Students looking to understand why inferences are drawn should consider what the author was trying to convey in a passage using our Author’s Purpose Worksheet which offers nine reasons as to why that passage was written, followed by our Author’s Purpose Task Cards which allow students to apply their understanding of author’s purpose within their own books.


Comprehension problems usually result from multiple factors. These may include low reading motivation, difficulty decoding words, limited vocabulary knowledge and anxiety when reading. Furthermore, students may suffer from medical conditions like ADHD or dyslexia that impair attention and concentration while reading complex or unfamiliar text. These challenges can often become magnified when the text itself is unfamiliar and complex.

Children need to be encouraged to make connections when reading, especially if they’re experiencing difficulty comprehending it. This could involve encouraging them to think about the text and its characters (text-to-self), or connecting the story to experiences in real life (text-to-world). This type of understanding, known as inferential comprehension, is crucial in developing analytical abilities.

Children reading aloud must also visualize what they are reading or hearing in order to better comprehend and remember the information. They could imagine what it would be like to climb a mountain or fly an airplane as part of this visualizing exercise; having this inferential comprehension skill helps children think critically about what they have read.

Evaluative comprehension is also an integral component of understanding an author’s intentions in writing the text, including their purpose for creating it and what effect its message had. For instance, writing about climate change as part of raising awareness may prompt people to act.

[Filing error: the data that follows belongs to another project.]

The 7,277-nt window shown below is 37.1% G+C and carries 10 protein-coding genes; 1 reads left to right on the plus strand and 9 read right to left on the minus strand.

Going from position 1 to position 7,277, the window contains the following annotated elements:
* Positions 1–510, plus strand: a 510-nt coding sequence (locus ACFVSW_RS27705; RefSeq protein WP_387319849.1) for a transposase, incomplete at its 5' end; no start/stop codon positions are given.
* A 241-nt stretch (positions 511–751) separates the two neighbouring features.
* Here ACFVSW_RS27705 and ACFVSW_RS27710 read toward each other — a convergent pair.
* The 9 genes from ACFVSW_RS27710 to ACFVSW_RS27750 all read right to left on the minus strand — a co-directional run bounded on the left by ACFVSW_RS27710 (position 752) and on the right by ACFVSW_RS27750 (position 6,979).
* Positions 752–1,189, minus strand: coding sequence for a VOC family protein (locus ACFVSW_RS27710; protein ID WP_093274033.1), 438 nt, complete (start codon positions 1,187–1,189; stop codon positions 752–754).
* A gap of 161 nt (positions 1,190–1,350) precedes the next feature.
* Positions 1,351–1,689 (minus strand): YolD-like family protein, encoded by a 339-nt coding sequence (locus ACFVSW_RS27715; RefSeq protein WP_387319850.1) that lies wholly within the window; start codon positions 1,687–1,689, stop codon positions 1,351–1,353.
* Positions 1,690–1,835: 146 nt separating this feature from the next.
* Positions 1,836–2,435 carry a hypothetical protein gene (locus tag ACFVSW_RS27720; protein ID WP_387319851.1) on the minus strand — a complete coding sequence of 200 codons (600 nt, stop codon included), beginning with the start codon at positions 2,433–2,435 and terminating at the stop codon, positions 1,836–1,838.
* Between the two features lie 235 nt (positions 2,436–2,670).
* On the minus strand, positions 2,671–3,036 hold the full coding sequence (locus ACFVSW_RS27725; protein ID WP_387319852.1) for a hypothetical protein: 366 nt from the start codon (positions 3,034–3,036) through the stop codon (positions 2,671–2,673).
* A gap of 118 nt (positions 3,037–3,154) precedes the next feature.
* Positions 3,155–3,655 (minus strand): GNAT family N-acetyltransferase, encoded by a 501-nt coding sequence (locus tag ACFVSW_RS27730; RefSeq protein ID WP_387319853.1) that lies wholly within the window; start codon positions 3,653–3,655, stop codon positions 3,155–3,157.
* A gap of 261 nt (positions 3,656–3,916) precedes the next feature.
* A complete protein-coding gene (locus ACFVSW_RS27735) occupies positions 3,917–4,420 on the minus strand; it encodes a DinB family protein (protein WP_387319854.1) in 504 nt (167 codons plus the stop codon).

One way that can aid comprehension is reading aloud or listening to it being read aloud, giving more time for readers to focus on understanding rather than decoding words. Rereading will also improve fluency and thus comprehension – particularly helpful for students with poor vocabulary comprehension as this allows them to focus on content rather than words themselves! Furthermore, reading aloud also allows students to practice grammar and word usage skills.


Comprehension is the art of understanding and interpreting what you have read, through both reading and thinking processes. It allows for quicker comprehension of complex passages and learning new information more rapidly; furthermore it helps retain what has been read; it is an indispensable skill when taking exams!

There are various strategies that can help improve your comprehension, such as asking questions, summarizing, and making connections. Furthermore, try reading a variety of books and subjects; this will expand your vocabulary while helping you gain new information faster.

When answering comprehension questions, be sure to provide clear and succinct responses that use the language of the question as the framework for your response. Doing this will allow for higher marks on responses. Furthermore, ensure you take on questions worth more marks first to avoid running out of time and losing marks.

Practice is key to developing your comprehension. Start off reading something below your level, gradually increasing the difficulty. Doing this will enable you to build up a foundation of comprehension skills before progressing to more challenging material.

Keep a notebook and take notes as another way of improving comprehension. Doing this will help you recall what you have read and draw parallels between what is read and your own experiences. If something is unclear to you, look it up either in a dictionary or online; doing this may provide clarity and give greater meaning to words used in texts.

When answering comprehension questions, try to locate direct answers within the text itself, such as names or dates from history; alternatively you could compare information in the story with similar incidents from your life that might help provide indirect answers – for instance if trying to determine what caused something bad to occur then try looking back over similar events from past memories as possible clues.